Written by Ilene Sherry, Speech-Language Pathologist, Mecklenburg County CDSA
“The world as we have created it is a process of our thinking. It cannot be changed without changing our thinking”
Oh, the twists and turns our fields have gone through in the past thirty years, and I have taken all the turns. It is never easy adjusting to change and is often scary; however, I can honestly state that early intervention services have vastly improved since I graduated with my Master’s Degrees in the “dark ages.” It was suggested that I write this blog because I am “mature” and “well-seasoned” (which translates into old). I was trained in a clinical/medical model, which is very different from what early intervention is today. Early intervention services today makes sense in that we are coaching parents and primary caregivers to be their child’s first teachers.
Years ago, in a “land far far away………..”
- A parent would leave the room to do laundry during a therapy session. Today, we encourage the parent to involve the child in the routine of doing laundry and coach them to teach their children new skills (to get them to use their words, to identify items of clothing, to practice motor skills while squatting to get the clothes out of the dryer, or to touch different textures of clothes as they take them out of the dryer).
- A parent used to hold off giving a child a snack until a therapy session was done. Today, we encourage the family to give their child a snack and coach them to take advantage of this learning opportunity that happens so regularly (to get them to follow directions, make choices, verbally ask for what they want, use a spoon, or walk to the kitchen).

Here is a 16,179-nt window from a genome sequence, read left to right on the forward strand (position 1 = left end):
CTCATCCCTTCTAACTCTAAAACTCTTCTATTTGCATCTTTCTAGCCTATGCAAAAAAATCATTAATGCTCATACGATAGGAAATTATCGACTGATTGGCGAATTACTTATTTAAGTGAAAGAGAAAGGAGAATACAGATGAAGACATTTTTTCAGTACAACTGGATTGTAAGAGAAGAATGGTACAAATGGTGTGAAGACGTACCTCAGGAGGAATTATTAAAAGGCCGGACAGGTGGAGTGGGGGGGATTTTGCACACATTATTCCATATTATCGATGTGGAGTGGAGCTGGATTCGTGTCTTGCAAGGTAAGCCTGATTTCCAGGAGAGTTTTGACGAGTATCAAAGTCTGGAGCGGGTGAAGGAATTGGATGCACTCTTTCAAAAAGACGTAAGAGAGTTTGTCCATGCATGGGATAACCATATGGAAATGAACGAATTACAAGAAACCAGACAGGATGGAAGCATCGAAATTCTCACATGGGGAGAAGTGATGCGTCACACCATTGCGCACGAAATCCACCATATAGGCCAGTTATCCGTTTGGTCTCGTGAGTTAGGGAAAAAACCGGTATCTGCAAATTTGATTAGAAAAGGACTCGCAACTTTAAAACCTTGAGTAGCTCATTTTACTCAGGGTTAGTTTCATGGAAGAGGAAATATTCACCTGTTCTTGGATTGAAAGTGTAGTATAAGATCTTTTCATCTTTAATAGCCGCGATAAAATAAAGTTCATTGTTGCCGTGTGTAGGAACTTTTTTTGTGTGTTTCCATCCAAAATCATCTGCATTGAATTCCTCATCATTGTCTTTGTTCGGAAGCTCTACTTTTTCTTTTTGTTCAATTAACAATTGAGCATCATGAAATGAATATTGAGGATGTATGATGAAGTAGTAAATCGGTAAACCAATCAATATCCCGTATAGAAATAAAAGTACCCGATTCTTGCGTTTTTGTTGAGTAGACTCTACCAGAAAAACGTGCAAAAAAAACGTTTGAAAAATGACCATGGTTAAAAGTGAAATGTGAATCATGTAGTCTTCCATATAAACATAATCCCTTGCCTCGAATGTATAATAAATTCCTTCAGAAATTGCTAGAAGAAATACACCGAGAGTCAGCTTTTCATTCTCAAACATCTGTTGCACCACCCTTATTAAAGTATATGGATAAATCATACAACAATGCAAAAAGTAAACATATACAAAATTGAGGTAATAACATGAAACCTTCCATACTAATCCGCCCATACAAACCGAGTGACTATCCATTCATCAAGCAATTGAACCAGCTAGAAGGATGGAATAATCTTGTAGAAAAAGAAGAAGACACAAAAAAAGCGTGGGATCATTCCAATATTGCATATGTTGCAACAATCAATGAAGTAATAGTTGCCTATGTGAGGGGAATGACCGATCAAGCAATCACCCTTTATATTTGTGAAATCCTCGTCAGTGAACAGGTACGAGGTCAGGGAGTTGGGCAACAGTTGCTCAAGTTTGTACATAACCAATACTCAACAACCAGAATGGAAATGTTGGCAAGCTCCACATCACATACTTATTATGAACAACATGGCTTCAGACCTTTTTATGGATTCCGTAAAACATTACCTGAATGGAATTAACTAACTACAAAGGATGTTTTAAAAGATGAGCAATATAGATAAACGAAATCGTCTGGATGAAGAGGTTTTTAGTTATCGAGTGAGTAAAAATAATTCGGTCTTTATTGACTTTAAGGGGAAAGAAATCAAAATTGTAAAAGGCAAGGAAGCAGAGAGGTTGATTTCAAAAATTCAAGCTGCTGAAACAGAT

- Parents used to remove siblings from a therapy session instead of including them in the session; however, siblings live in the home and are part of daily routines. If, for example, a family wants their child to enjoy playing with their siblings instead of biting them, does it not make sense to include their siblings in the visit and to give the family tools to make this happen?
- We used to do feeding therapy in a clinic. Doesn’t it make more sense to address the family’s concerns about their child’s feeding development at home where the child is surrounded by familiar smells and eating where they would normally be given a meal?
- We used to bring our “stuff” to the family’s home. How much more logical is it to work within the child’s environment and with the materials they already have, or to help the family utilize natural resources they have instead of bringing our “bag of tricks” into the family’s home?
How wonderful it is to come to the realization that children are inherently motivated to communicate, want to do activities with the most important people in their lives (not a therapist), and are more comfortable learning new skills in their natural environment (instead of in a therapy room)! It is amazing how I thought I knew it all but am learning how short-sighted I was in the past. Interacting with families from a coaching perspective has truly enabled families help their children because they have been given the resources in which to do it. We have underestimated the power of families in that we thought that only we could help a child because we had the degree and the credentials. Oh, how we have been proven wrong!!!! The look on families’ faces when they “get it” and have that “a-ha” moment is amazing. Many families say “I can do this!” We have become “cheerleaders” for our families…..even though some of us are “seasoned” and cannot jump and do cartwheels like we used to.